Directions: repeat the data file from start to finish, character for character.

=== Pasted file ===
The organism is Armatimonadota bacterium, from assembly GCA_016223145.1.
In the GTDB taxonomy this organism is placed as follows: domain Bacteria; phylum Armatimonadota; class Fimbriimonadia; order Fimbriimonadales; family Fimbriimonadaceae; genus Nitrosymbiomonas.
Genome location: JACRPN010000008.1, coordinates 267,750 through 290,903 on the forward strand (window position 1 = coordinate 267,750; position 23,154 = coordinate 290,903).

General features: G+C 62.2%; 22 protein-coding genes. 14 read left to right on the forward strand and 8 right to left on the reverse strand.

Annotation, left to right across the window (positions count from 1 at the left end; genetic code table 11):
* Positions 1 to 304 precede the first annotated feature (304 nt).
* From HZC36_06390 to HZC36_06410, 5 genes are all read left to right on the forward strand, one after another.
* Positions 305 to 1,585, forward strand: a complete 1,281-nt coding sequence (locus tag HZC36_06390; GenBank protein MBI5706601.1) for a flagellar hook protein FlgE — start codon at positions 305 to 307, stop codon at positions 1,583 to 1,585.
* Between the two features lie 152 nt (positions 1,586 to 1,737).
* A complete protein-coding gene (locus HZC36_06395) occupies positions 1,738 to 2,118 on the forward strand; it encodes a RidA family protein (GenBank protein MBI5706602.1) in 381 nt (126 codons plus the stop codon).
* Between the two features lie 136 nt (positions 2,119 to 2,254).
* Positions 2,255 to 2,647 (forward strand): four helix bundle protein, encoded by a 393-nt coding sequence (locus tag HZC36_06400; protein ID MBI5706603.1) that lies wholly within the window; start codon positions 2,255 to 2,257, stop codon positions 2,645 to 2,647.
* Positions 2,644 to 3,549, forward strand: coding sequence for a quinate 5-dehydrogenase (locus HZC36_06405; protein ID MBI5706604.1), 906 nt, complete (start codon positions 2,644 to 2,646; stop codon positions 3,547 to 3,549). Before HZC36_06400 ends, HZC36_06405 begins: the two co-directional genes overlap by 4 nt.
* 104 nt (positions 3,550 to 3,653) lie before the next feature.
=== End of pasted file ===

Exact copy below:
The organism is Armatimonadota bacterium, from assembly GCA_016223145.1.
In the GTDB taxonomy this organism is placed as follows: domain Bacteria; phylum Armatimonadota; class Fimbriimonadia; order Fimbriimonadales; family Fimbriimonadaceae; genus Nitrosymbiomonas.
Genome location: JACRPN010000008.1, coordinates 267,750 through 290,903 on the forward strand (window position 1 = coordinate 267,750; position 23,154 = coordinate 290,903).

General features: G+C 62.2%; 22 protein-coding genes. 14 read left to right on the forward strand and 8 right to left on the reverse strand.

Annotation, left to right across the window (positions count from 1 at the left end; genetic code table 11):
* Positions 1 to 304 precede the first annotated feature (304 nt).
* From HZC36_06390 to HZC36_06410, 5 genes are all read left to right on the forward strand, one after another.
* Positions 305 to 1,585, forward strand: a complete 1,281-nt coding sequence (locus tag HZC36_06390; GenBank protein MBI5706601.1) for a flagellar hook protein FlgE — start codon at positions 305 to 307, stop codon at positions 1,583 to 1,585.
* Between the two features lie 152 nt (positions 1,586 to 1,737).
* A complete protein-coding gene (locus HZC36_06395) occupies positions 1,738 to 2,118 on the forward strand; it encodes a RidA family protein (GenBank protein MBI5706602.1) in 381 nt (126 codons plus the stop codon).
* Between the two features lie 136 nt (positions 2,119 to 2,254).
* Positions 2,255 to 2,647 (forward strand): four helix bundle protein, encoded by a 393-nt coding sequence (locus tag HZC36_06400; protein ID MBI5706603.1) that lies wholly within the window; start codon positions 2,255 to 2,257, stop codon positions 2,645 to 2,647.
* Positions 2,644 to 3,549, forward strand: coding sequence for a quinate 5-dehydrogenase (locus HZC36_06405; protein ID MBI5706604.1), 906 nt, complete (start codon positions 2,644 to 2,646; stop codon positions 3,547 to 3,549). Before HZC36_06400 ends, HZC36_06405 begins: the two co-directional genes overlap by 4 nt.
* 104 nt (positions 3,550 to 3,653) lie before the next feature.